The fact that our youths spend most of their time on social media platforms like Facebook, Twitter, YouTube, Instagram and WhatsApp, makes it easy to see why social media is where political candidates need to turn to, to reach the younger voters.

Anyone who is trying to reach the younger generation of voters is making the majority of that effort through social media channels.

Both rural and urban youths are now resorting to social media to discuss politics and making this the main platform from where they share ideas.

Today’s challenges have created an environment where the younger generation is becoming more politically involved and has a serious distrust of mainstream platforms like radio and TV.

Social media has proven to be a place for opinion sharing among peers and for emerging media platforms to gain traction and reach new audiences.

Young internet and social media users are more likely to trust posting on social media and are more comfortable to comment unlike being asked to comment on TV or radio.

The 2023 election will be the first opportunity for many youths to vote.

They have seen how past elections have been manipulated and how it has been used to sow distrust and spread disinformation.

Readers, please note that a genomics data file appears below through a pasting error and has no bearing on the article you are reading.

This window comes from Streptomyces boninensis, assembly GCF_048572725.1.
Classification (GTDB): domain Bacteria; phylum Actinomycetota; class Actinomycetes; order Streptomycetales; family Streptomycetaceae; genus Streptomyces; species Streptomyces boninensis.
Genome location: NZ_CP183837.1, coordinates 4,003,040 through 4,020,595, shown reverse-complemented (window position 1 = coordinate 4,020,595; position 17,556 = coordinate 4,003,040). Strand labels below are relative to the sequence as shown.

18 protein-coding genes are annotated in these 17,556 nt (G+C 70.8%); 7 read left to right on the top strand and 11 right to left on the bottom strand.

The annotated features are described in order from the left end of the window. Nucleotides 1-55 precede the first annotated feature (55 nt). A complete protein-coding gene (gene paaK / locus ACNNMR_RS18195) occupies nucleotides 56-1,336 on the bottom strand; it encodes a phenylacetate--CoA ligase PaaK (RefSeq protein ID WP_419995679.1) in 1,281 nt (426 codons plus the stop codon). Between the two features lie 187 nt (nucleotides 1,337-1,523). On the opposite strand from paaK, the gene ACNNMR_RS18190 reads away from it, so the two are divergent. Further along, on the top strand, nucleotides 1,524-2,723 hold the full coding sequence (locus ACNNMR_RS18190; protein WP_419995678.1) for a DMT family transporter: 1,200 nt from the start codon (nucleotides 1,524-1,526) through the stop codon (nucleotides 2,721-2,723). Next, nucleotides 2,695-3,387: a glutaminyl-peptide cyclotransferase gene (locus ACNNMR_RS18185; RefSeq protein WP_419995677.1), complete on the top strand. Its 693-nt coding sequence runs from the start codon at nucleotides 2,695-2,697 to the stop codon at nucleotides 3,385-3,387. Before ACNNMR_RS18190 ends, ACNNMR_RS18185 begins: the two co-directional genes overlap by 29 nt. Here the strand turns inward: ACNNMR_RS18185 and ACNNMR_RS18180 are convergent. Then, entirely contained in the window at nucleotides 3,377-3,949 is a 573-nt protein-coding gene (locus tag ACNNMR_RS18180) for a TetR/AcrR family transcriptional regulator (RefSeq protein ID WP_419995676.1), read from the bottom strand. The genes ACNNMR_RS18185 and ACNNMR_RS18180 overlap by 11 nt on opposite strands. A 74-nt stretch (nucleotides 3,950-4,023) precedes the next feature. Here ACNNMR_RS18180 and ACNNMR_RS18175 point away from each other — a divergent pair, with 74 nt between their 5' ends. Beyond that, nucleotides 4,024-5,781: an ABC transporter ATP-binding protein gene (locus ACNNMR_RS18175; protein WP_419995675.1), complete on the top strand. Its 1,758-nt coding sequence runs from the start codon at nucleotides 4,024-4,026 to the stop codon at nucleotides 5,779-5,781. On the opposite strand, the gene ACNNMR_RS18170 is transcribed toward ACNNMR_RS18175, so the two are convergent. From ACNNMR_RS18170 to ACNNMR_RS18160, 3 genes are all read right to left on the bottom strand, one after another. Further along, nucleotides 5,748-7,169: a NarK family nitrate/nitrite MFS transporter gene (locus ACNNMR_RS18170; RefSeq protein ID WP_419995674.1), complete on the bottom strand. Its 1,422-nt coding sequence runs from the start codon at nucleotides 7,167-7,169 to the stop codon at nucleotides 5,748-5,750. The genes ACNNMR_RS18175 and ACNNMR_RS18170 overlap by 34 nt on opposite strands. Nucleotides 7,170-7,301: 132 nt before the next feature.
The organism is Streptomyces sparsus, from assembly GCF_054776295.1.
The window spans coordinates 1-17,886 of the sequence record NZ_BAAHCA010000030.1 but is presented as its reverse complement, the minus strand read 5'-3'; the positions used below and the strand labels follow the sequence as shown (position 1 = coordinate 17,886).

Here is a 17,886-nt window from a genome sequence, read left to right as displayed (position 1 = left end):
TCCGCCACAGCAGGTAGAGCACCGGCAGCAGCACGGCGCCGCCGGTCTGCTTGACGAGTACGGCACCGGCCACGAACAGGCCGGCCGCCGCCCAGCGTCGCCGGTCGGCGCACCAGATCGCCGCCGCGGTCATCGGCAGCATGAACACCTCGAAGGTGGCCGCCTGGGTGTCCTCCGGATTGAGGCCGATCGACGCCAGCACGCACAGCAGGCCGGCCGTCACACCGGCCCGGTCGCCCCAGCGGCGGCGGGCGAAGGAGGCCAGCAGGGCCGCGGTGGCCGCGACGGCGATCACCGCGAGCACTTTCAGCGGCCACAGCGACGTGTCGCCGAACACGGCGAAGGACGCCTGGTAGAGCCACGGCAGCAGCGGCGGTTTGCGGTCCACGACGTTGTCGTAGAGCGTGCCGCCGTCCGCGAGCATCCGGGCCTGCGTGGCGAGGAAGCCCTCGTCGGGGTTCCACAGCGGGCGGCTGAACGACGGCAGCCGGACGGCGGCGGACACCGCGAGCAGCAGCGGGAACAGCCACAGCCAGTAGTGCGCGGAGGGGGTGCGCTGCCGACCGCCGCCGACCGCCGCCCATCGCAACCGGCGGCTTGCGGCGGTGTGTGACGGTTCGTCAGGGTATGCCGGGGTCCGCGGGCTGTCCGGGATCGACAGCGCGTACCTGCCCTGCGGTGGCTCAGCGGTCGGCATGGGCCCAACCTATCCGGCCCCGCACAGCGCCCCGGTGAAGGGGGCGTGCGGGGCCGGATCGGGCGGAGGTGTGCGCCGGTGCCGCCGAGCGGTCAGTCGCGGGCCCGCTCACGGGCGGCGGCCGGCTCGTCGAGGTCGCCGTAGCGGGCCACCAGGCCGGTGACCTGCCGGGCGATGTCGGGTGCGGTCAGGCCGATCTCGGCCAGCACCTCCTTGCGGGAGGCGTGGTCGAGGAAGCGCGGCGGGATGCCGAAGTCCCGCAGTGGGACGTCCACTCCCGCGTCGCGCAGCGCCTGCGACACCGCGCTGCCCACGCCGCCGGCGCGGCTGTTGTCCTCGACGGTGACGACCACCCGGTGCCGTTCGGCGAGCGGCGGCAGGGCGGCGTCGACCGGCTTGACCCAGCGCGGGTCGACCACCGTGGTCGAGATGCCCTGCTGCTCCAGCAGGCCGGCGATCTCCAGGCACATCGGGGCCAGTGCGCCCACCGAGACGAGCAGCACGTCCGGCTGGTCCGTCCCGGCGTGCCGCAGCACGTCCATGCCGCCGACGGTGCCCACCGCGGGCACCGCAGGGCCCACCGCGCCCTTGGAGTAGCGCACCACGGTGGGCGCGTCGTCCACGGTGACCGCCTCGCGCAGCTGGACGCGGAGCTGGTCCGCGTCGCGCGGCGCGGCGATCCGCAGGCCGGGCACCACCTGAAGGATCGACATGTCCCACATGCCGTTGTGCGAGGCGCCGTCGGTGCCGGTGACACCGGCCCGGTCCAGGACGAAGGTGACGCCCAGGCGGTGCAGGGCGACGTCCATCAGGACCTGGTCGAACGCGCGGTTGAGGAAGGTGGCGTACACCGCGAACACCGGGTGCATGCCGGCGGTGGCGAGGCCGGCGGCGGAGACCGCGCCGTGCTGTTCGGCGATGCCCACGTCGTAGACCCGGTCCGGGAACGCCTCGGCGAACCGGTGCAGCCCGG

Norton Member of Parliament Temba Mliswa has proved that you do not need to have lots of money, big fundraisers and many supporters to be able to communicate with your constituency on any social media platform.

He has effectively used Twitter to tell his constituents who he is, his values and what they are.

He talked about fitness routine, his favourite sports, the favourite place to go to in Norton.

He has also talked about his policies and what he hopes to achieve if he is re-elected into office.

Would he have done this if he had  no access to WhatsApp, Twitter, Facebook and Instagram? This is how cyberspace and social media will transform the 2023 election landscape

If Zimbabweans can learn anything from the US presidential campaign, such as the campaign leading to the 2016 US presidential elections, it is that political online presence and social media platforms are the most influential digital channels to get voters involved during political campaigns.

To use online presence and social media effectively, the candidates must share their political candidate’s story on multiple platforms such as WhatsApp, Facebook, Twitter and Instagram.

It is estimated that the 2023 presidential candidates, both past and present, will spend approximately US$40 million on billboards, TV, radio with over half of the expenditure projected to go to social media.

So the question is, who is winning the battle for online followers?

Regardless of who ultimately proves victorious in their quest to become the President, one thing is clear, cyber campaign and social media will continue to be the kings of the campaign trail for years to come.

  • Jacob Kudzayi Mutisi is a technology enthusiast and chairperson of the Zimbabwe Information and Technology Division, a branch of the Zimbabwe Institution of Engineers